Dear Stephen,
I’m working with a naturopath that has started treating me for marcons staph bacteria, using Terminalia chebula in a sinus spray. Her results with patients is very promising, she says. She explains that the infection present in the sinuses prevents the body from using essential fats and sugars that allow the body to fight off the lyme. (I’ve used a very simplistic explaination, hers was much more scientific.) My naturopath as been working with a lyme specialist MD in Palo Alto (Dr. Patel) for the past 12 years. Dr. Patel considers this a breakthrough in lyme treatment. I was wondering what your opinion is on marcons. Thank you very much!
Stephen’s response:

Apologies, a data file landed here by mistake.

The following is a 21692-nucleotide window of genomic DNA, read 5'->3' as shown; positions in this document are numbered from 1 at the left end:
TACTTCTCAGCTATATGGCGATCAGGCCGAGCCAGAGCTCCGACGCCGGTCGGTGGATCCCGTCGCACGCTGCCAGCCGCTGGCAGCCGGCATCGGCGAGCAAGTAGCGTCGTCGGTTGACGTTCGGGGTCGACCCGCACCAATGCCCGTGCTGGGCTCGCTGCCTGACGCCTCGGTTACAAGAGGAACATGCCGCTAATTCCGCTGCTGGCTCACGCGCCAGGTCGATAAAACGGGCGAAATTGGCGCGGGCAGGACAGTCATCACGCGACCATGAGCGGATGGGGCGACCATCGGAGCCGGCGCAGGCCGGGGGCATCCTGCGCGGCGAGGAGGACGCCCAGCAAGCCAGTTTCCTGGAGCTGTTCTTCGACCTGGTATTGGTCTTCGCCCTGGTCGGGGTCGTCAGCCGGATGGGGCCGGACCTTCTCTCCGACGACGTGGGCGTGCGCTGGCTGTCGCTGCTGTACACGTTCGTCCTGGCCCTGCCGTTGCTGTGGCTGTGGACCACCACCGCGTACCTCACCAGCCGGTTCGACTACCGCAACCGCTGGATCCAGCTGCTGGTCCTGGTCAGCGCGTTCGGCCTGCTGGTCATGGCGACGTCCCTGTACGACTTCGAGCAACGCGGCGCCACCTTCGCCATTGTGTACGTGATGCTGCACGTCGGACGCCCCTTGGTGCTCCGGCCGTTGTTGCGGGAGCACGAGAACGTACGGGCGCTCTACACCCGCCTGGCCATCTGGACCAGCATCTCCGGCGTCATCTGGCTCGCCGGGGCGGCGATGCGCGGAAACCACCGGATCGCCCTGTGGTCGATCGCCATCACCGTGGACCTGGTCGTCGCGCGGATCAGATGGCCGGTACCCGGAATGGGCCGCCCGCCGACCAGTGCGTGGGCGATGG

Marcons is not new, I have been writing about multiple-resistant staph over 15 years. As to biofilms: ALL bacteria that can, do make biofilms. It is just one of the methods they use to protect  themselves and they have been doing it for, well, many millions of years. Plants and all living organisms have developed methods to respond to biofilms, just as they have developed methods to deal with antibiotic resistance mechanisms such as efflux pumps. The human body is filled with bacterial organisms and they all interact with each other. Coinfection with bartonella (for example) does make treatment of lyme more difficult but it does not make it impossible. You don’t have to eliminate the bartonella before you can treat the lyme. Nor do you have to eliminate the staph before you can treat the lyme. The claims I have read about Marcons are more extreme than I can comfortably endorse. Nearly everyone has resistant staph in their nose – that is part of the function of the nose (and various organs in the throat and the sinuses, and . . . ), that is, to intercept infectious bacteria. If it really bothers you, 30 days of a cryptolepis/sida acuta/alchornea tincture regimen (from will clear it up quite nicely. Or its use as a nasal spray. Terminalia is a good herb and it is active against staph, so use it as well if you want to.
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